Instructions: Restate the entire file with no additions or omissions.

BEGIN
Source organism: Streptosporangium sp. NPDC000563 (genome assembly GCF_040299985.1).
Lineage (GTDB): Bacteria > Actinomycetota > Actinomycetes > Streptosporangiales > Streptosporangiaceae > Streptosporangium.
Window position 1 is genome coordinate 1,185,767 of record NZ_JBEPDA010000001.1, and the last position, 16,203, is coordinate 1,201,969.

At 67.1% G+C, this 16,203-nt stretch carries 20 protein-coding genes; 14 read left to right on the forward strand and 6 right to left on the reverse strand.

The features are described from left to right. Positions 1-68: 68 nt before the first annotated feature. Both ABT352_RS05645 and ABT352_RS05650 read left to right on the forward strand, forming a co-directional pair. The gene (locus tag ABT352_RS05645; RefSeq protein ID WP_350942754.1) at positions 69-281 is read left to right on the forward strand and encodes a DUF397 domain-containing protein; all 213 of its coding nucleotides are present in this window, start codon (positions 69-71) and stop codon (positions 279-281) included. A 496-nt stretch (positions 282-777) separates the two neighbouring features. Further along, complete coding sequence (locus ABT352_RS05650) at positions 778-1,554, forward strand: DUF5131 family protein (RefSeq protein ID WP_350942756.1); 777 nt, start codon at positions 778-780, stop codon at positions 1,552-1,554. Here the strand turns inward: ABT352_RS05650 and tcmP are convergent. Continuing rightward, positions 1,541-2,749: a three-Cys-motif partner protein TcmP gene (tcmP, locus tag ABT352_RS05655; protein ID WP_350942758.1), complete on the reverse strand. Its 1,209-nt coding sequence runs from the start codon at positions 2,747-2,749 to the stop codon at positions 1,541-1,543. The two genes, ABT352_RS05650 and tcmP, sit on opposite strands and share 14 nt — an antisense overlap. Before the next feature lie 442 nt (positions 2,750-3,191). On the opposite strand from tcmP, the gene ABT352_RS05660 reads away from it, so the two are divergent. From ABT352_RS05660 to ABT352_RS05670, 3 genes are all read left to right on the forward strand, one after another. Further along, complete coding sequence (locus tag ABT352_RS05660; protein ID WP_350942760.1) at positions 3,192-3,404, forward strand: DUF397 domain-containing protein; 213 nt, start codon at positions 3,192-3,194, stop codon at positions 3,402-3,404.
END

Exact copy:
Source organism: Streptosporangium sp. NPDC000563 (genome assembly GCF_040299985.1).
Lineage (GTDB): Bacteria > Actinomycetota > Actinomycetes > Streptosporangiales > Streptosporangiaceae > Streptosporangium.
Window position 1 is genome coordinate 1,185,767 of record NZ_JBEPDA010000001.1, and the last position, 16,203, is coordinate 1,201,969.

At 67.1% G+C, this 16,203-nt stretch carries 20 protein-coding genes; 14 read left to right on the forward strand and 6 right to left on the reverse strand.

The features are described from left to right. Positions 1-68: 68 nt before the first annotated feature. Both ABT352_RS05645 and ABT352_RS05650 read left to right on the forward strand, forming a co-directional pair. The gene (locus tag ABT352_RS05645; RefSeq protein ID WP_350942754.1) at positions 69-281 is read left to right on the forward strand and encodes a DUF397 domain-containing protein; all 213 of its coding nucleotides are present in this window, start codon (positions 69-71) and stop codon (positions 279-281) included. A 496-nt stretch (positions 282-777) separates the two neighbouring features. Further along, complete coding sequence (locus ABT352_RS05650) at positions 778-1,554, forward strand: DUF5131 family protein (RefSeq protein ID WP_350942756.1); 777 nt, start codon at positions 778-780, stop codon at positions 1,552-1,554. Here the strand turns inward: ABT352_RS05650 and tcmP are convergent. Continuing rightward, positions 1,541-2,749: a three-Cys-motif partner protein TcmP gene (tcmP, locus tag ABT352_RS05655; protein ID WP_350942758.1), complete on the reverse strand. Its 1,209-nt coding sequence runs from the start codon at positions 2,747-2,749 to the stop codon at positions 1,541-1,543. The two genes, ABT352_RS05650 and tcmP, sit on opposite strands and share 14 nt — an antisense overlap. Before the next feature lie 442 nt (positions 2,750-3,191). On the opposite strand from tcmP, the gene ABT352_RS05660 reads away from it, so the two are divergent. From ABT352_RS05660 to ABT352_RS05670, 3 genes are all read left to right on the forward strand, one after another. Further along, complete coding sequence (locus tag ABT352_RS05660; protein ID WP_350942760.1) at positions 3,192-3,404, forward strand: DUF397 domain-containing protein; 213 nt, start codon at positions 3,192-3,194, stop codon at positions 3,402-3,404.